The Congregation

Morton Levine, Author Putnam Publishing Group $17.95 (269p) ISBN 978-0-399-13022-9
There ought to be a special place reserved in the hereafter for characters who've been unfairly abused in their fictional worlds. Young rabbi David Benjamin is a case in point. On one hand, he's required to be an idealistic, charismatic leader of a Detroit congregation, an intellectual and an honored member of the community; on the other, an unwilling adulterer, an unwitting particpant in a Mafia-run operation and an embezzler of Temple Beth Sinai's funds. Because David is never more than a cardboard character, he moves through the narrative as the feckless victim of one implausible circumstance after another. There are some risible moments (however unintentioned) in which the rabbi seems to be departing this novel for one of Barbara Cartland's: his mistress comes equipped with ""titian hair, swan's-neck arms'' and a voice capable of ``whimpering a wind-chime of pleasure.'' Readers who are tittilated by tales of a clergyman's fall from grace will probably love every improbable page. Levine is a rabbi at the University of Pennsylvania. December 11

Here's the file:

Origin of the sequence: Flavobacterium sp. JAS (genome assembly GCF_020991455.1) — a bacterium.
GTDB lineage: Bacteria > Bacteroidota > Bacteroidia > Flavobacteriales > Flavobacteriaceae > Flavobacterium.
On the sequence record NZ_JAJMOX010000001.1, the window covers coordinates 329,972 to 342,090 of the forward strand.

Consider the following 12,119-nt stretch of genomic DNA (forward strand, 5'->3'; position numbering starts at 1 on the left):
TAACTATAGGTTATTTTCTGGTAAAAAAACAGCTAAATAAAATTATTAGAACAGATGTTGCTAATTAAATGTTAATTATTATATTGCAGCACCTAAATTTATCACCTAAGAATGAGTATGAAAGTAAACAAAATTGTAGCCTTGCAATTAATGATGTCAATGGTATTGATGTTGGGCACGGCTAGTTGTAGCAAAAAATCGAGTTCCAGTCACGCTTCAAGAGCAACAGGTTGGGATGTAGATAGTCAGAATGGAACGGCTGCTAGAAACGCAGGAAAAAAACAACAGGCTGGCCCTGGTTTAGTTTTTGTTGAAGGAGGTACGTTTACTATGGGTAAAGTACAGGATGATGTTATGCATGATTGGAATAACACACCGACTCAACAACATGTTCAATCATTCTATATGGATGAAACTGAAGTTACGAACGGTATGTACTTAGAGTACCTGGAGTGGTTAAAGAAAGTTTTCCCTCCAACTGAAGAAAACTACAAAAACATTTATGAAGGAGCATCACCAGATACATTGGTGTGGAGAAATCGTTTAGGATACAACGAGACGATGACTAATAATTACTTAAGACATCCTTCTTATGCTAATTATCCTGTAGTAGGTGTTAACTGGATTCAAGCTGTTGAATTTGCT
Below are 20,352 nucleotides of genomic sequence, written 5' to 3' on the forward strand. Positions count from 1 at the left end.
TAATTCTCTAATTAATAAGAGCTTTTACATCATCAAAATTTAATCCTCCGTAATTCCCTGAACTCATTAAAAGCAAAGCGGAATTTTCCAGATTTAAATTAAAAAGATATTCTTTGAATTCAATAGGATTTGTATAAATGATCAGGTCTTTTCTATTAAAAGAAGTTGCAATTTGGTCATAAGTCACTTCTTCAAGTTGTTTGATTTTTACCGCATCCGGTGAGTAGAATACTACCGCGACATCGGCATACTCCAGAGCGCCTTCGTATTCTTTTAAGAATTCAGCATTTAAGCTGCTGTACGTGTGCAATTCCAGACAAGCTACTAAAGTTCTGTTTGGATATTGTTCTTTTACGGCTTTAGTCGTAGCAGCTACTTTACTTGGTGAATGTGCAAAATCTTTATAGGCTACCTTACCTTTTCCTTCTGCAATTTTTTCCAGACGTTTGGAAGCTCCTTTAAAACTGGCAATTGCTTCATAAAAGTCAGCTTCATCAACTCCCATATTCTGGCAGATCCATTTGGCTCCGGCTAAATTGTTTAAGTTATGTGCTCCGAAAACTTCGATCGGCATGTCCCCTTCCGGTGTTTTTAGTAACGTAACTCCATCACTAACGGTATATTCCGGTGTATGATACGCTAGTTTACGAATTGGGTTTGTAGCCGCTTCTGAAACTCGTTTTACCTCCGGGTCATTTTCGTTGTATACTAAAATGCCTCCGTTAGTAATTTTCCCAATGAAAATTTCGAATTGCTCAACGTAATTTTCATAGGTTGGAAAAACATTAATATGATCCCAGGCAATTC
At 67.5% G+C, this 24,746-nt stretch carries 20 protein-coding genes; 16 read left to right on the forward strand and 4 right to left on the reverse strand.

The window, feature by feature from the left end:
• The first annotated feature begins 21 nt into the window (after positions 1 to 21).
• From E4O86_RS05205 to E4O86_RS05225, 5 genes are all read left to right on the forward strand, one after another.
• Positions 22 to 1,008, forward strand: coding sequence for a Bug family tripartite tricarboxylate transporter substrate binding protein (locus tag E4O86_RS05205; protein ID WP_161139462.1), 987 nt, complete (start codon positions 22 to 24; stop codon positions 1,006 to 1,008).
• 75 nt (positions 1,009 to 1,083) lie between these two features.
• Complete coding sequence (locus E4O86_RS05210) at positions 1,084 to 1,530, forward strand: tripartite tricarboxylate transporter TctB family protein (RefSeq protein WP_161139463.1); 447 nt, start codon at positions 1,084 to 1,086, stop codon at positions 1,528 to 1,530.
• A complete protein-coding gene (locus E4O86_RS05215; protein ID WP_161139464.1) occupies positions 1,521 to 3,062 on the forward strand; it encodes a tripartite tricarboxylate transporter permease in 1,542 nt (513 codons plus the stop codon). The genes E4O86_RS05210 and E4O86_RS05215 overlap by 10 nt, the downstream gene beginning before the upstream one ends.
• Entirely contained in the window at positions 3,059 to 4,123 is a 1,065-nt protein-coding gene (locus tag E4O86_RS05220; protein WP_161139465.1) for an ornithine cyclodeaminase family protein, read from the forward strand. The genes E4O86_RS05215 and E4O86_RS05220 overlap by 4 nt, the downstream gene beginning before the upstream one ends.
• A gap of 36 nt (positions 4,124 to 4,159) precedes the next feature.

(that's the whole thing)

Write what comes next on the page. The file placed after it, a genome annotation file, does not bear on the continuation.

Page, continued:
Reviewed on: 01/01/1985
Release date: 01/01/1985
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